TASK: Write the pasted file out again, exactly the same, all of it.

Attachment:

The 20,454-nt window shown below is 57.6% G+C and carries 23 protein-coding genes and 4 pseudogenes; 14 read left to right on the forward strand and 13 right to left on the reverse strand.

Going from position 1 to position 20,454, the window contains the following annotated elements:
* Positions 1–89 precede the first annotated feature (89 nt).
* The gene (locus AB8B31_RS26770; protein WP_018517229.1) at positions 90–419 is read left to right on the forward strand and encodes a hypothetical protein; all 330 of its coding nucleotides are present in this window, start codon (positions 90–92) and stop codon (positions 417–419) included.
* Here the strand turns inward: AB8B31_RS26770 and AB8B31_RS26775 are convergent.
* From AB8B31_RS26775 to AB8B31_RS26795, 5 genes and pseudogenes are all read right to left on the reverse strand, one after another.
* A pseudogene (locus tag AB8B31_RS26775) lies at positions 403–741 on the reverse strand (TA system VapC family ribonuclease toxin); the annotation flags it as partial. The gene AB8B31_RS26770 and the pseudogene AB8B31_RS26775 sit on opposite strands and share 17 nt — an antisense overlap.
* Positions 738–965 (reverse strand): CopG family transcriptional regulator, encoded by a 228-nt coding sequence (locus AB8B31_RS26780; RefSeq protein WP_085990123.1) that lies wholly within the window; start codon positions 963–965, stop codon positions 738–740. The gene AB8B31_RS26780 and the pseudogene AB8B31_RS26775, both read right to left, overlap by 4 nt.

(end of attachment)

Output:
The 20,454-nt window shown below is 57.6% G+C and carries 23 protein-coding genes and 4 pseudogenes; 14 read left to right on the forward strand and 13 right to left on the reverse strand.

Going from position 1 to position 20,454, the window contains the following annotated elements:
* Positions 1–89 precede the first annotated feature (89 nt).
* The gene (locus AB8B31_RS26770; protein WP_018517229.1) at positions 90–419 is read left to right on the forward strand and encodes a hypothetical protein; all 330 of its coding nucleotides are present in this window, start codon (positions 90–92) and stop codon (positions 417–419) included.
* Here the strand turns inward: AB8B31_RS26770 and AB8B31_RS26775 are convergent.
* From AB8B31_RS26775 to AB8B31_RS26795, 5 genes and pseudogenes are all read right to left on the reverse strand, one after another.
* A pseudogene (locus tag AB8B31_RS26775) lies at positions 403–741 on the reverse strand (TA system VapC family ribonuclease toxin); the annotation flags it as partial. The gene AB8B31_RS26770 and the pseudogene AB8B31_RS26775 sit on opposite strands and share 17 nt — an antisense overlap.
* Positions 738–965 (reverse strand): CopG family transcriptional regulator, encoded by a 228-nt coding sequence (locus AB8B31_RS26780; RefSeq protein WP_085990123.1) that lies wholly within the window; start codon positions 963–965, stop codon positions 738–740. The gene AB8B31_RS26780 and the pseudogene AB8B31_RS26775, both read right to left, overlap by 4 nt.